publications

The Powerbook, by Jeanette Winterson

“The world is a mirror of the mind’s abundance,”
is typed alone to a page near the end of this novel.

What Winterson makes abundantly clear is the true process of storytelling, a process that abstracts the past and remaps the future. Our heroine, Ali, taps out stories for her customers, sent through the ethereal interweb in pursuit of such an impact: “freedom, just for one night.”

As much as the story shifts so does she, hurtled through the lives of fairy tales past, retold again and again in various guises. Through such shifting of the story, for which the screen is a conduit, we find a metaphor for the ever-fluxing selves in which history and memory are contained: 

There are so many lives packed into one. The one life we think we know is only a window that is open on the screen. The big window full of detail, where the meaning is often lost among the facts. If we can close that window, on purpose or by chance, what we find behind is another view.

This window is emptier. The cross-references are cryptic. As we scroll down it, looking for something familiar, we seem to be scrolling into another self- one we recognize but cannot place. The coordinates are missing, or the coordinates pinpoint us outside the limits of our existence.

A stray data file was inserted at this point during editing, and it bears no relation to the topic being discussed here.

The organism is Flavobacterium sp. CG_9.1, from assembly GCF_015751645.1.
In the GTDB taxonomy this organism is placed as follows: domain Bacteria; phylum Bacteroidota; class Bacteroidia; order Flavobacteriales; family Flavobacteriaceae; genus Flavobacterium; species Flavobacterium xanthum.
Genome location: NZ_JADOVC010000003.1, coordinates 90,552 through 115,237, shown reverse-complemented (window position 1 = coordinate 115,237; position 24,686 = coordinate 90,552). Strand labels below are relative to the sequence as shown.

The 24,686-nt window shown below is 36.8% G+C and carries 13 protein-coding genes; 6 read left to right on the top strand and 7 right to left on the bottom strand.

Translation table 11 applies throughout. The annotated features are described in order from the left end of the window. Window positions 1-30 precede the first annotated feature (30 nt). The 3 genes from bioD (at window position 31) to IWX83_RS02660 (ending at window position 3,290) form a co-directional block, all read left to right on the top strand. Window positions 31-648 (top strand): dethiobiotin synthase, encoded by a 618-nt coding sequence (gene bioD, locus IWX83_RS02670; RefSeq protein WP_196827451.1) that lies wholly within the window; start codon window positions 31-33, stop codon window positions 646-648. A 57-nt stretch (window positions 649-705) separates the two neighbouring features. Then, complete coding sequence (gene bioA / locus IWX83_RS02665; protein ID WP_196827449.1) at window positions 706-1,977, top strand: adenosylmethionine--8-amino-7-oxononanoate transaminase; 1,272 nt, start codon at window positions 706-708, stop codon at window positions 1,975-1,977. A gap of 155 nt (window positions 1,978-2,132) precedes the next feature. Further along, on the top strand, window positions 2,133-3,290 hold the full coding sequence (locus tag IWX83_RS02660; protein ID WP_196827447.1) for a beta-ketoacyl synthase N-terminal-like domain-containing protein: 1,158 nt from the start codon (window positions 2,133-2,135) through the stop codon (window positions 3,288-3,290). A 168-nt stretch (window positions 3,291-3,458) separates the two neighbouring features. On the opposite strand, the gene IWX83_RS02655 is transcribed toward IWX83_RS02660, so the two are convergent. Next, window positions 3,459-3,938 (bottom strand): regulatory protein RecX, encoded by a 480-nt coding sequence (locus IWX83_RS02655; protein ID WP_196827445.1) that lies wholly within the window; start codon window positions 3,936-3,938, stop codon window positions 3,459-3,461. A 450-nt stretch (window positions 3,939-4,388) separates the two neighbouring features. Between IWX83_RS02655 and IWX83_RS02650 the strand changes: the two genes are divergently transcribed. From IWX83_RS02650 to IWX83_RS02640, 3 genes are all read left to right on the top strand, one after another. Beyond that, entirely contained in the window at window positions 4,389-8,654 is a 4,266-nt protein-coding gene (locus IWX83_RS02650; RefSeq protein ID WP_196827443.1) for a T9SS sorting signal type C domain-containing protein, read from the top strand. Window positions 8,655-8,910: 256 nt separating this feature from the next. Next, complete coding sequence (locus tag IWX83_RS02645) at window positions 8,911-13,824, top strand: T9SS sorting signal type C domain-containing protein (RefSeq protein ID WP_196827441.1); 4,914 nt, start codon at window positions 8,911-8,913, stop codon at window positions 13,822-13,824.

If we move further back, through a smaller window that is really a gateway, there is less and less to measure ourselves by. We are coming into a dark region. A single word might appear. An icon. This icon is a private Madonna, a guide, an understanding. Very often we remember it from our dreams. “Yes,” we say, “Yes, this is a world. I have been here.” It comes back to us like a scent from childhood.

These lives of ours that press in on us must be heard.

We are our own oral history. A living memoir of time.

Time is downloaded into our bodies. We contain it. Not only time past and time future, but time without end. We think of ourselves as closed and finite, when we are multiple and infinite.

This life, the one we know, stands in the sun. It is our daytime and the stars and planets that surround it cannot be seen. The sense of other lives, still our own, is clearer to us in the darkness of night or in our dreams. Sometimes a total eclipse shows us in the day what we cannot usually see for ourselves. As our sun darkens, other brilliancies appear. And there is the strange illusion of looking over our shoulder and seeing the sun racing towards us at two thousand miles an hour.

What is it that follows me wherever I go?

Not that the self be shaken loose, but that it be found, reassembled, in the process of remembrance itself. Which is to say: I am the sum of parts, artifacts of time, indulgent fantasies and messier proclivities. And in this space, here and now, I am neither man nor woman but as yet an alien voice, hanging in makeshift space.

That said, I must say that this novel is reminiscent of my adolescent online diary: a tangled, messy, yet occasionally brilliant jumble of bits and pieces devoted to the wistful myth of romantic love. While the perfect companion to 20-minute subway rides, the writing here is oft redundant and cliched. Still, an inspiration for a new era of writing and reading.